Things didn’t look particularly promising this time around. Harper came into this postseason hampered by a knee injury he suffered in August that cost him most of the second half. Through Game 1 and the first half of Game 2, his timing and rhythm looked off, and his legs didn’t seem fully under him. “Taking six, seven weeks off and not seeing live pitching is tough,” he said before Game 2. “But I think it can definitely get better the farther we go. The more at-bats I get, the more comfortable I get.”
He looked plenty comfortable against Edwards. With one on and one out, he connected on a hanging curveball and walloped a titanic home run—421 feet and 109 mph, according to Statcast, both of which feel off by a factor of 10—that practically left vapor trails as it vanished deep into the rightfield stands. “I tried to hit it as hard as I could,” he said afterward, in the epitome of understatement. The two-run blast tied the game, and as the fans were jolted awake from the stupor of the previous seven innings into frenzied screams, Harper flipped his bat, then flipped his hair—the poster boy for the postseason moment that Nationals fans thought would never come.
But Harper wasn’t alone. Two batters later, after a single and a walk, Zimmerman stepped to the plate against lefty Mike Montgomery with the chance to add to the new narrative Harper had started. Like Harper and the rest of Washington’s best hitters, he was ice-cold in the early going, with only a single in seven total trips to the plate. Against this Cubs team, meanwhile, he’d produced little either last year (.125/.125/.156 with zero homers in 32 plate appearances) or this season (.167/.259/.250, again with no home runs, in 27 PA). “I haven’t really done much ever against them,” he said.
It took Zimmerman only two pitches to erase all that past frustration, as his high fly ball to left carried through the warm October air and into a flowerbed between the wall and the seats, just above the outstretched reach of Ben Zobrist, for a three-run home run to put the Nationals ahead. Hesitating out of the box, Zimmerman wasn’t sure that he’d gotten enough of the ball—“He hit the ball about as high as you could, got a great launch angle,” said Harper, drawing laughs—but once it plopped into the soil amid the flowers, he circled the bases, arms outstretched, disbelief on his face, the crowd so loud you could probably hear them from as far away as Alexandria. “I couldn’t tell you anything about that run around the bases,” he said afterward, and that’s easy to understand: How can the brain comprehend something so unexpected as something finally going right for the Nationals in the playoffs?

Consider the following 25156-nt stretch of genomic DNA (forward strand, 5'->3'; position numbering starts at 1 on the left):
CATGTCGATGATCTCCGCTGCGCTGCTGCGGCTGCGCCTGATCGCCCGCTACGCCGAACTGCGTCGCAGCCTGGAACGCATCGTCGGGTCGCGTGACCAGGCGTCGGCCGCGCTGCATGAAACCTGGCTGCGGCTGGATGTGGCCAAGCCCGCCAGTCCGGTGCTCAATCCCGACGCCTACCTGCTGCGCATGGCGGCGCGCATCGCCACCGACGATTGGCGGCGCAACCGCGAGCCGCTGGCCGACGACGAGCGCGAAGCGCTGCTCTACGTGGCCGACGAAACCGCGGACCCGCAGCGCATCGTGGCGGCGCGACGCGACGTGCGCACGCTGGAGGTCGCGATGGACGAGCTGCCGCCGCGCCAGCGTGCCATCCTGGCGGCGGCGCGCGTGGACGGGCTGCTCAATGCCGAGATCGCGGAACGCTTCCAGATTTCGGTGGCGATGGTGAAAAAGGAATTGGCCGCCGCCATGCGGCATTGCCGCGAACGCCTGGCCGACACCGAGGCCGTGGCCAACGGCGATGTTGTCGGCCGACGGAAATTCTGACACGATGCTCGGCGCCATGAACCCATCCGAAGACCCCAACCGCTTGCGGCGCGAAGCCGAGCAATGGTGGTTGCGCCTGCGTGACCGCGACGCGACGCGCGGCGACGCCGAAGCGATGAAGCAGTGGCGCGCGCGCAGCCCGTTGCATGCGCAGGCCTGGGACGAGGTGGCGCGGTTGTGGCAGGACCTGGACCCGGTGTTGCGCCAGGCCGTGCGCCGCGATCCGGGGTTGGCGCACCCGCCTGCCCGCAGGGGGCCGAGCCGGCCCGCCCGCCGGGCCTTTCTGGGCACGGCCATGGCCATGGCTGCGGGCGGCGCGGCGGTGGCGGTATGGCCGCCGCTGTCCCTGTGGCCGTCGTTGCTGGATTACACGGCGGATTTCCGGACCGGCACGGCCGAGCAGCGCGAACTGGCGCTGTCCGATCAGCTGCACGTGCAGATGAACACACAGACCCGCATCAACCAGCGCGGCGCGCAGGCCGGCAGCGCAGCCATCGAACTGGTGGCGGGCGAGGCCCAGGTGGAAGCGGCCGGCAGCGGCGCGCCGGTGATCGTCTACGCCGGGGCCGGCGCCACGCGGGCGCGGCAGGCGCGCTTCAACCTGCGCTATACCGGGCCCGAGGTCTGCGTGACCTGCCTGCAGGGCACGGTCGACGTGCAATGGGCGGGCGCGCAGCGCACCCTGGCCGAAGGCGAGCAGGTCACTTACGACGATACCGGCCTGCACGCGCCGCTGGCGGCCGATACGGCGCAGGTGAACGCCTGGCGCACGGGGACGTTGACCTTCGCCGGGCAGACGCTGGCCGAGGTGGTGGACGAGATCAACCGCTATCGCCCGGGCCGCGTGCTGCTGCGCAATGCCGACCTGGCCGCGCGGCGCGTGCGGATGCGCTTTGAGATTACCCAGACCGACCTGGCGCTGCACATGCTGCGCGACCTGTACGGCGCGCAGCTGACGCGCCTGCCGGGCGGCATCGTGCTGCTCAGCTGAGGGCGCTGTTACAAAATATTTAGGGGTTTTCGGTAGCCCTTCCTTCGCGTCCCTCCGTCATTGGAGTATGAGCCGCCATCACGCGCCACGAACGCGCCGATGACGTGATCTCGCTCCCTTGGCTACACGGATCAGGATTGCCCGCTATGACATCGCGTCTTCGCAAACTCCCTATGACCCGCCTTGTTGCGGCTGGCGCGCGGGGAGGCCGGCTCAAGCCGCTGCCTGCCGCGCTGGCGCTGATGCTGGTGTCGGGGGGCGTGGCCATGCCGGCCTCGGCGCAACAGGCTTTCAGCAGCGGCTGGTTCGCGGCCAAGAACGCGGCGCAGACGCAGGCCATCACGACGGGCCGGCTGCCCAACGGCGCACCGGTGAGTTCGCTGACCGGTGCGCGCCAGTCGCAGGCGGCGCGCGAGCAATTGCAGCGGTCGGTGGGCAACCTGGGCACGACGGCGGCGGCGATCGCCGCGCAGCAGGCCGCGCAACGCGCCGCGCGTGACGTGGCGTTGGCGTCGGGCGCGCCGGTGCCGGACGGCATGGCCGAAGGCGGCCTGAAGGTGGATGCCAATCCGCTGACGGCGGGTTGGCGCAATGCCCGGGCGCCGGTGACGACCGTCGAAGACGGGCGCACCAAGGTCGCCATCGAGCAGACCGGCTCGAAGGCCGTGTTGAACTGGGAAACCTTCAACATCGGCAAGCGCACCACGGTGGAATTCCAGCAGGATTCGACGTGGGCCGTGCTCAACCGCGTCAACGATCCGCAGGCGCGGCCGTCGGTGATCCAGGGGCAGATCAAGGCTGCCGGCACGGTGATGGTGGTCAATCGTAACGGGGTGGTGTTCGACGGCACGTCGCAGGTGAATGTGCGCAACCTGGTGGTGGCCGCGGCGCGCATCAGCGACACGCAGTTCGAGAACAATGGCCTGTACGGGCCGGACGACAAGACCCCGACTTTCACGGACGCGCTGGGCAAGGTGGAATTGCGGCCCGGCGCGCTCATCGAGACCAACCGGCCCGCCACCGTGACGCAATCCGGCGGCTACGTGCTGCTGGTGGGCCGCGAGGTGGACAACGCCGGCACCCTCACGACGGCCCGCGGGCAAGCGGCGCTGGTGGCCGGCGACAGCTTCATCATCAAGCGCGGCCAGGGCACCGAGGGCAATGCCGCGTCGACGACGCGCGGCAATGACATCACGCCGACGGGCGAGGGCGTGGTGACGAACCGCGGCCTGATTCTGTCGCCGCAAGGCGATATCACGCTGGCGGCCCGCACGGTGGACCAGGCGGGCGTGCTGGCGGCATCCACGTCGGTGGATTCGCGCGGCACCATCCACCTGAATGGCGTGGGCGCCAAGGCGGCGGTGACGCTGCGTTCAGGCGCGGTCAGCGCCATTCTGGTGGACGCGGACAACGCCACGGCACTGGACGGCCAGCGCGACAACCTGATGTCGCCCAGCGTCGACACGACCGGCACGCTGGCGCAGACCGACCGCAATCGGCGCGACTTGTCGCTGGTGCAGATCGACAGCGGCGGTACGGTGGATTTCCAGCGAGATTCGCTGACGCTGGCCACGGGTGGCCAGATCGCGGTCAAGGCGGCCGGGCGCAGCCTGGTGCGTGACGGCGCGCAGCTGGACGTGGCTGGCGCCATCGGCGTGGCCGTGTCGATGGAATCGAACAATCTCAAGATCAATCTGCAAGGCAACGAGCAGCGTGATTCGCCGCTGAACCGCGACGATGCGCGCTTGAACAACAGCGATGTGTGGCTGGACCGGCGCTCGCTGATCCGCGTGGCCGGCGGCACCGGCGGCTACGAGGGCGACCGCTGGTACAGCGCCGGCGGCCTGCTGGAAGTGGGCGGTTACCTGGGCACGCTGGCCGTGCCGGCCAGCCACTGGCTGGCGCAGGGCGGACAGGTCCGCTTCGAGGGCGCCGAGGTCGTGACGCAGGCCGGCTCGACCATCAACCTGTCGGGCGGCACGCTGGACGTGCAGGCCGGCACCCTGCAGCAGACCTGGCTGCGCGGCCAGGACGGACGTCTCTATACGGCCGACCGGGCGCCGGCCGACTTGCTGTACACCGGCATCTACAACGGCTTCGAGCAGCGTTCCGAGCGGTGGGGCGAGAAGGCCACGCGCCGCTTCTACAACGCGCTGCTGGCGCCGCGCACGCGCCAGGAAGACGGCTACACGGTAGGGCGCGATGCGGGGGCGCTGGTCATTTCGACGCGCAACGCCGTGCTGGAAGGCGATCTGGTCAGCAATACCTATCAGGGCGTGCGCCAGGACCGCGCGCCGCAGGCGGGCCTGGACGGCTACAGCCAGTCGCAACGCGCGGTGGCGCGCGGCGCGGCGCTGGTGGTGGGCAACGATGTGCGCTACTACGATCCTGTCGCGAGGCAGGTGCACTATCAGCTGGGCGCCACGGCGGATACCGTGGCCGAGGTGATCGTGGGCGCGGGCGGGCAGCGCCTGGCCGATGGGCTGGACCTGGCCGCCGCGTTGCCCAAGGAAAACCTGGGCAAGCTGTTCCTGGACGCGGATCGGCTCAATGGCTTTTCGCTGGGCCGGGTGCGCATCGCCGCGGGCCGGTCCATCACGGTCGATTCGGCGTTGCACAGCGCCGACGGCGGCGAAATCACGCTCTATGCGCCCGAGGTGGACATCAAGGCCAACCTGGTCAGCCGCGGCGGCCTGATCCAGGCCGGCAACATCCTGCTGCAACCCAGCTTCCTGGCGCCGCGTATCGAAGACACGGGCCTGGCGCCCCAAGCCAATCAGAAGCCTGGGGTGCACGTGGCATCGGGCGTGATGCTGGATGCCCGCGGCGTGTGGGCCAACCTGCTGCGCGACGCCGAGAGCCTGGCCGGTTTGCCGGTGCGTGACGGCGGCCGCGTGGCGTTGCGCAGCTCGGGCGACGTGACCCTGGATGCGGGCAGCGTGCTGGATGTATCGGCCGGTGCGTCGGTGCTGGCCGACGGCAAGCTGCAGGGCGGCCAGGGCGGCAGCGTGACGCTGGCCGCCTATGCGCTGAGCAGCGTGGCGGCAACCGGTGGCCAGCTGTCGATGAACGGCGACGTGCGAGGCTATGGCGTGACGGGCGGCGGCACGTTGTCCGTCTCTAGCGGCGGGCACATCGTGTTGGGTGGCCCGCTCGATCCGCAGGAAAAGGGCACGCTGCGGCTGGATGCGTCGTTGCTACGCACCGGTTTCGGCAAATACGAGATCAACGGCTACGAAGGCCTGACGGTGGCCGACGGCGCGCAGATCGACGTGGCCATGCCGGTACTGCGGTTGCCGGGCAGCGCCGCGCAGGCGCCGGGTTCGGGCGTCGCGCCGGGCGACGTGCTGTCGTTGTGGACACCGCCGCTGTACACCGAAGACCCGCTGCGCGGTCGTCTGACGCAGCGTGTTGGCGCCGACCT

No player has been a bigger part of the Nationals franchise than Zimmerman. The team’s first ever draft pick, he made his debut in Washington’s inaugural season and then quietly produced star numbers amid total dreck. In 2009, he was the only good thing about a clumsy, awful squad that lost 103 games—a genuine All-Star in the middle of a lineup that would have struggled in Triple A, stuck in the division basement with no real path out. Then the draft blessed the Nationals with Stephen Strasburg and Harper, and the farm system flourished, and the free agents began to come. Now Zimmerman plays for the cream of the NL East crop; the world he knows now is so different from where he began as to be part of another universe entirely.
The question surrounding the Nationals in Zimmerman’s early days used to be “Will they ever be good?” Now, as he plays in his fourth postseason after his 13th year in the majors, the people ask, “Will they ever be good enough?” No matter how far Washington has come, the failures of postseasons past will stick to this team until it can give the fans a taste of October success, and that’s okay with Zimmerman. “I think we all enjoy that pressure,” he said. “We want it. It’s just fun to be around and be a part of it.” But to him, what happened in 2012 and ’14 and ’16 is as relevant to this year’s playoffs as those days long ago when he and his teammates had nothing left to play for by mid-June.
“Every year is a new year,” he said. “Different teams, different players, different people having different years. You can learn a lot from your past, but for me, the past is the past.”
Madson wasn’t part of that past; he’s only been with the Nationals since the end of July, when they acquired him from the Athletics. He’s never been exposed to what Zimmerman and Harper and the rest had to suffer through. All he knows is that he expected this team to avoid the crushing loss and actually win—and on Saturday night, for the first time in a long time, that wasn’t a crazy thought.